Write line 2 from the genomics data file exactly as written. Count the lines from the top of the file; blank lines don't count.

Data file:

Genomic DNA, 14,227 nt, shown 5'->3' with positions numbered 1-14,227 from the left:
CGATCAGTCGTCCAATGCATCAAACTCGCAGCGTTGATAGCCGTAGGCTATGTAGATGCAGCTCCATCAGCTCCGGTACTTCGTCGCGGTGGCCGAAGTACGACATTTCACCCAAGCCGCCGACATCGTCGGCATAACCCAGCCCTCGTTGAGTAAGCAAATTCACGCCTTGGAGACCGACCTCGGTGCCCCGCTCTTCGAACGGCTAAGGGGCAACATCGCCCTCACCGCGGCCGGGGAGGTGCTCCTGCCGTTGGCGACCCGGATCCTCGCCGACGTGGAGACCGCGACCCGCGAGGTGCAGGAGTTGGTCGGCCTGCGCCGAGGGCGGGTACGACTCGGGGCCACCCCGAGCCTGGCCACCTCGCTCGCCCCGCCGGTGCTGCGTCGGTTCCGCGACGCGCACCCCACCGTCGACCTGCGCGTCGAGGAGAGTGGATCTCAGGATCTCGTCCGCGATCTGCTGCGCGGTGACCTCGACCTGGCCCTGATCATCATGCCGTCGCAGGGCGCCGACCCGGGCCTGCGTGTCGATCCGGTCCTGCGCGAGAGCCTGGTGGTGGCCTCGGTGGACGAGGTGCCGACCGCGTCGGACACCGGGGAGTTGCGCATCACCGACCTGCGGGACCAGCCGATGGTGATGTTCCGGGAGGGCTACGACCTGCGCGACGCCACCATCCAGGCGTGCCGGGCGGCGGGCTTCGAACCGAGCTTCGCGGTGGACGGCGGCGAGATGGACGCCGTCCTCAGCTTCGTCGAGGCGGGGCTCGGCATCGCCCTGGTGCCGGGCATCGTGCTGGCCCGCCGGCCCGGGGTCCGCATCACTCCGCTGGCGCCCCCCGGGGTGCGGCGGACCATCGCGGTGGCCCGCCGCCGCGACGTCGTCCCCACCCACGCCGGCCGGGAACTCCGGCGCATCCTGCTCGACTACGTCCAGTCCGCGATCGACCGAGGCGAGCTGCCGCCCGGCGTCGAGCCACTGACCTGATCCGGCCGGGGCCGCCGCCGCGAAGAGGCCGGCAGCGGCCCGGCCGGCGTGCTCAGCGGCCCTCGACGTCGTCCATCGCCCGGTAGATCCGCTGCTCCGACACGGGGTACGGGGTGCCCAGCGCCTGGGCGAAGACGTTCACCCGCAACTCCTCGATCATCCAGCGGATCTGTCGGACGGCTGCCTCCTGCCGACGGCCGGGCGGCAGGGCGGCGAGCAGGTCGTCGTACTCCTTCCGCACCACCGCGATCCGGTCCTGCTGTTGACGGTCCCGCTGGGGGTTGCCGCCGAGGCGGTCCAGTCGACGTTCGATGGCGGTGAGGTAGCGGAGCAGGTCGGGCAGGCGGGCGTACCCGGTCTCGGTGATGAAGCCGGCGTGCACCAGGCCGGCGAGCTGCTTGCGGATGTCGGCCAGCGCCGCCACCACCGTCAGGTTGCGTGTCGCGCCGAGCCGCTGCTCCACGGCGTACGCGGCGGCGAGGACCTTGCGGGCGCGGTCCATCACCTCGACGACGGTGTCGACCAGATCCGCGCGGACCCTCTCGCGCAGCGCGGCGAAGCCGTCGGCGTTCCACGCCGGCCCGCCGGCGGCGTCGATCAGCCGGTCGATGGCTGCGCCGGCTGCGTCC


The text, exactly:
CGATCAGTCGTCCAATGCATCAAACTCGCAGCGTTGATAGCCGTAGGCTATGTAGATGCAGCTCCATCAGCTCCGGTACTTCGTCGCGGTGGCCGAAGTACGACATTTCACCCAAGCCGCCGACATCGTCGGCATAACCCAGCCCTCGTTGAGTAAGCAAATTCACGCCTTGGAGACCGACCTCGGTGCCCCGCTCTTCGAACGGCTAAGGGGCAACATCGCCCTCACCGCGGCCGGGGAGGTGCTCCTGCCGTTGGCGACCCGGATCCTCGCCGACGTGGAGACCGCGACCCGCGAGGTGCAGGAGTTGGTCGGCCTGCGCCGAGGGCGGGTACGACTCGGGGCCACCCCGAGCCTGGCCACCTCGCTCGCCCCGCCGGTGCTGCGTCGGTTCCGCGACGCGCACCCCACCGTCGACCTGCGCGTCGAGGAGAGTGGATCTCAGGATCTCGTCCGCGATCTGCTGCGCGGTGACCTCGACCTGGCCCTGATCATCATGCCGTCGCAGGGCGCCGACCCGGGCCTGCGTGTCGATCCGGTCCTGCGCGAGAGCCTGGTGGTGGCCTCGGTGGACGAGGTGCCGACCGCGTCGGACACCGGGGAGTTGCGCATCACCGACCTGCGGGACCAGCCGATGGTGATGTTCCGGGAGGGCTACGACCTGCGCGACGCCACCATCCAGGCGTGCCGGGCGGCGGGCTTCGAACCGAGCTTCGCGGTGGACGGCGGCGAGATGGACGCCGTCCTCAGCTTCGTCGAGGCGGGGCTCGGCATCGCCCTGGTGCCGGGCATCGTGCTGGCCCGCCGGCCCGGGGTCCGCATCACTCCGCTGGCGCCCCCCGGGGTGCGGCGGACCATCGCGGTGGCCCGCCGCCGCGACGTCGTCCCCACCCACGCCGGCCGGGAACTCCGGCGCATCCTGCTCGACTACGTCCAGTCCGCGATCGACCGAGGCGAGCTGCCGCCCGGCGTCGAGCCACTGACCTGATCCGGCCGGGGCCGCCGCCGCGAAGAGGCCGGCAGCGGCCCGGCCGGCGTGCTCAGCGGCCCTCGACGTCGTCCATCGCCCGGTAGATCCGCTGCTCCGACACGGGGTACGGGGTGCCCAGCGCCTGGGCGAAGACGTTCACCCGCAACTCCTCGATCATCCAGCGGATCTGTCGGACGGCTGCCTCCTGCCGACGGCCGGGCGGCAGGGCGGCGAGCAGGTCGTCGTACTCCTTCCGCACCACCGCGATCCGGTCCTGCTGTTGACGGTCCCGCTGGGGGTTGCCGCCGAGGCGGTCCAGTCGACGTTCGATGGCGGTGAGGTAGCGGAGCAGGTCGGGCAGGCGGGCGTACCCGGTCTCGGTGATGAAGCCGGCGTGCACCAGGCCGGCGAGCTGCTTGCGGATGTCGGCCAGCGCCGCCACCACCGTCAGGTTGCGTGTCGCGCCGAGCCGCTGCTCCACGGCGTACGCGGCGGCGAGGACCTTGCGGGCGCGGTCCATCACCTCGACGACGGTGTCGACCAGATCCGCGCGGACCCTCTCGCGCAGCGCGGCGAAGCCGTCGGCGTTCCACGCCGGCCCGCCGGCGGCGTCGATCAGCCGGTCGATGGCTGCGCCGGCTGCGTCC